I felt quite satisfied with these pieces of work and realised that these were merely the first steps in my working life. Unfortunately, however, my tutors didn't feel the same way. For the degree show I was allocated what was effectively a corridor in which to display my work. Added to this, two nearby displays of work by my classmates employed arrangements of similar materials, bronze, polished wood etc. albeit for very different reasons but I felt that the visual impact of this work had an adverse effect on mine due to this proximity.
On top of this I was unlucky with the choice of the assessment panel. One of the panel was a stone carver who believed that carving was the primary language for creating sculpture, assemblage therefore became a much lesser form of expression. This was a bad start and things went rapidly downhill as the next member of the assessment panel turned out to be a political media artist. In his eyes my work was seen as superficial because I had not devoted my time to investigating the political aspects of my chosen topics, such as the alleged involvement of the Hughes corporation in the Vietnam War and the assassination of Robert Kennedy. It didn't go well in the assessment and I received a very disappointing grade from the panel. To be honest I still feel the pain of this disappointment even after all these years.
'An Heraldic Emblem'
During the years 1978-1980 I had spent 2 years working in an operating theatre in St. James Hospital and as I was only 18 years old when I started it had a huge impact upon me.
The heraldic emblem was an attempt to create a visual representation of my self during that time. The white, ceramic tiles and dark wooden frame was inspired by the interiors of the operating theatres and the small, round objects were simplified versions of the lights that were used to illuminate the patients during the operations. I changed the middle bulb of each lamp to represent a red green stop-sign. Sometimes the operations I saw were so crucial that whatever transpired during that time, it defined whether the patient's life continued or ended.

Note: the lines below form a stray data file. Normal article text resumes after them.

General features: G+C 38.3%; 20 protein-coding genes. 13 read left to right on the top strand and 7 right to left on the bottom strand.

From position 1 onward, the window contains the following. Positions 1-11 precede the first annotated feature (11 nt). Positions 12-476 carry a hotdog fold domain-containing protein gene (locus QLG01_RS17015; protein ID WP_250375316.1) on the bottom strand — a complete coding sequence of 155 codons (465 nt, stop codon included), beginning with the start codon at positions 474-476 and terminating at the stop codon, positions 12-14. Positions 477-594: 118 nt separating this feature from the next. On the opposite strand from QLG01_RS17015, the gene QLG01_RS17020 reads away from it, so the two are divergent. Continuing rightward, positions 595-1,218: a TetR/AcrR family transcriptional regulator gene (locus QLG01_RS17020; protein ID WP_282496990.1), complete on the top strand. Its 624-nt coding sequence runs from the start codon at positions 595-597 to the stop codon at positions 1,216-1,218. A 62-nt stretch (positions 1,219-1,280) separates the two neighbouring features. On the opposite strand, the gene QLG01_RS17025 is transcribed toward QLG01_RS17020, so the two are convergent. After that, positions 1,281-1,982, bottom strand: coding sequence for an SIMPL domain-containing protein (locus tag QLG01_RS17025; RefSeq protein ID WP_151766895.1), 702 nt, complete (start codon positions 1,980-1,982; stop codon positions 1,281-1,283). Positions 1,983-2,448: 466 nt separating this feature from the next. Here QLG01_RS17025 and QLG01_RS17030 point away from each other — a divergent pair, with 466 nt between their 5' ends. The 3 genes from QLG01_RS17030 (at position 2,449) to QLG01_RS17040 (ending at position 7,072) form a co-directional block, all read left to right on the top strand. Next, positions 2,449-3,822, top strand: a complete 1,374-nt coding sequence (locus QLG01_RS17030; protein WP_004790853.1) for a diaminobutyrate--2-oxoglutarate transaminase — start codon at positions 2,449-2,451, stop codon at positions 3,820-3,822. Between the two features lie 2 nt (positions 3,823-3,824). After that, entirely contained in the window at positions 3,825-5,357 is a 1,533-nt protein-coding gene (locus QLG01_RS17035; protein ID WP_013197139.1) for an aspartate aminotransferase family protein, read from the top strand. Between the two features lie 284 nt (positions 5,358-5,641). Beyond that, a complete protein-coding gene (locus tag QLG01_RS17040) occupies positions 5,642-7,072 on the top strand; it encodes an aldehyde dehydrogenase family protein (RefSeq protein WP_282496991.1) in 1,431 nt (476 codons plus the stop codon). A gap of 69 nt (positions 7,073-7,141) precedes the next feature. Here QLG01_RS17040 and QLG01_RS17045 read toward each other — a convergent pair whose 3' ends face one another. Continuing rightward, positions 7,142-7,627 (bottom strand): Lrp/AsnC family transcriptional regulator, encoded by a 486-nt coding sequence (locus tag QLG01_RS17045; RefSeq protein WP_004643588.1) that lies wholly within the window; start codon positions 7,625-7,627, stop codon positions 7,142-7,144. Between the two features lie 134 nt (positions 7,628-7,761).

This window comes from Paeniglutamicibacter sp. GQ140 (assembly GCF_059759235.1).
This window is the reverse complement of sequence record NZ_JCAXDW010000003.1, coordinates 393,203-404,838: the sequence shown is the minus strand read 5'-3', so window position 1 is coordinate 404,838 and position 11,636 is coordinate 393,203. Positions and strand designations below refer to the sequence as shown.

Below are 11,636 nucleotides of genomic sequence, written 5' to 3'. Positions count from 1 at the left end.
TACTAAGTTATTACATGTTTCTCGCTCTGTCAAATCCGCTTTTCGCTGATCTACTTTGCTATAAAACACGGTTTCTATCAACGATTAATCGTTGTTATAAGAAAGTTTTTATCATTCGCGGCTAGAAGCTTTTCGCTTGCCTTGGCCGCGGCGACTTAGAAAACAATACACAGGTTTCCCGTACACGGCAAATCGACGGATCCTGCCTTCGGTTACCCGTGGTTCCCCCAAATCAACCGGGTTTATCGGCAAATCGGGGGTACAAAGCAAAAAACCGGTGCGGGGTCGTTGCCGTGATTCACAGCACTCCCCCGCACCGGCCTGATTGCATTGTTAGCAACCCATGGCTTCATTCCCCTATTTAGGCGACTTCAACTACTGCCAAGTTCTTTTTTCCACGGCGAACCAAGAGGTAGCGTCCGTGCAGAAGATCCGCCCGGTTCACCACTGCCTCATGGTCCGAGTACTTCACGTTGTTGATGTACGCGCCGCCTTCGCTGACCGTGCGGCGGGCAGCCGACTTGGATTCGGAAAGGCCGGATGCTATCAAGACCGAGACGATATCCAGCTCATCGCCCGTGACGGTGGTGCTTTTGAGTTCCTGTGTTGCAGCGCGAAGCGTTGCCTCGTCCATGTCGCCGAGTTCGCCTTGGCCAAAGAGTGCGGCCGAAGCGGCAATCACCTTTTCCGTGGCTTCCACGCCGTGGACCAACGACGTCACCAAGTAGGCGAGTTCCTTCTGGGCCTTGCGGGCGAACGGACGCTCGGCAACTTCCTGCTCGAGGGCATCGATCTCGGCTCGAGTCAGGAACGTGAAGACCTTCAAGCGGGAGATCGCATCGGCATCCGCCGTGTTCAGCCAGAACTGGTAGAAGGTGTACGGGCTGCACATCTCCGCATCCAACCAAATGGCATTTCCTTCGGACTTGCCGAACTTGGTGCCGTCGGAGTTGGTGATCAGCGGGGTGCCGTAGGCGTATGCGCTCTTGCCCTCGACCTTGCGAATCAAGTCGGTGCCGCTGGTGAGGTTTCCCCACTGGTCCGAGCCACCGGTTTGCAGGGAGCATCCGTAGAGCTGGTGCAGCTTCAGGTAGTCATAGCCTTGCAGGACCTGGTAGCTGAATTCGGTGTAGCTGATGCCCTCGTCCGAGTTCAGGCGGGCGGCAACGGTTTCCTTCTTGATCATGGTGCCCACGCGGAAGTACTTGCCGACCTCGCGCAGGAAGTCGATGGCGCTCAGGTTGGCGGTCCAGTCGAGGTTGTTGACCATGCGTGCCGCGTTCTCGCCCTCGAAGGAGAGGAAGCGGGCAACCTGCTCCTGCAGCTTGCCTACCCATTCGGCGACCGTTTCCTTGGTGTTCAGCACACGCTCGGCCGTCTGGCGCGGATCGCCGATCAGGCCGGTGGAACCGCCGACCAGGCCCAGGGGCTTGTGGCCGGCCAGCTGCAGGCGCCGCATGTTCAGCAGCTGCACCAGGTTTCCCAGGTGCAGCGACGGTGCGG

The cruciform shape deliberately suggested Christian symbolism. Although I am not religious, I was raised as a Catholic until I was 10 or 11 years of age and the associated symbolism has remained within me, for better or worse. The shape can also be read in a more representation way. The 3D vertical, nimbus shape stood for the operation site, and the framing mechanism was derived from the metal clamps that are used to hold open the patient's body. The body cavity obviously is represented in a convex format rather than concave, as would be expected. I made it this way because as I working on the piece I began to feel that I was searching within myself to discover what value these images and forms held for me. In a way I was conducting an exploratory operation on myself, albeit a psychological one.
A photo of me contemplating the future, taken during the foundation year 1980-81
in the studios of Kramer College of Art, Leeds - later to become Leeds Arts University.
I attended the foundation year twice, in 1977-78 and 1980-81
Setting up my corner of the communal studio in the sculpture annexe of
Newcastle Upon Tyne Polytechnic during the first semester of the first year, 1981.
My alma mater would later become Northumbria University.
I hope to be able to add to this post as more photographs are found.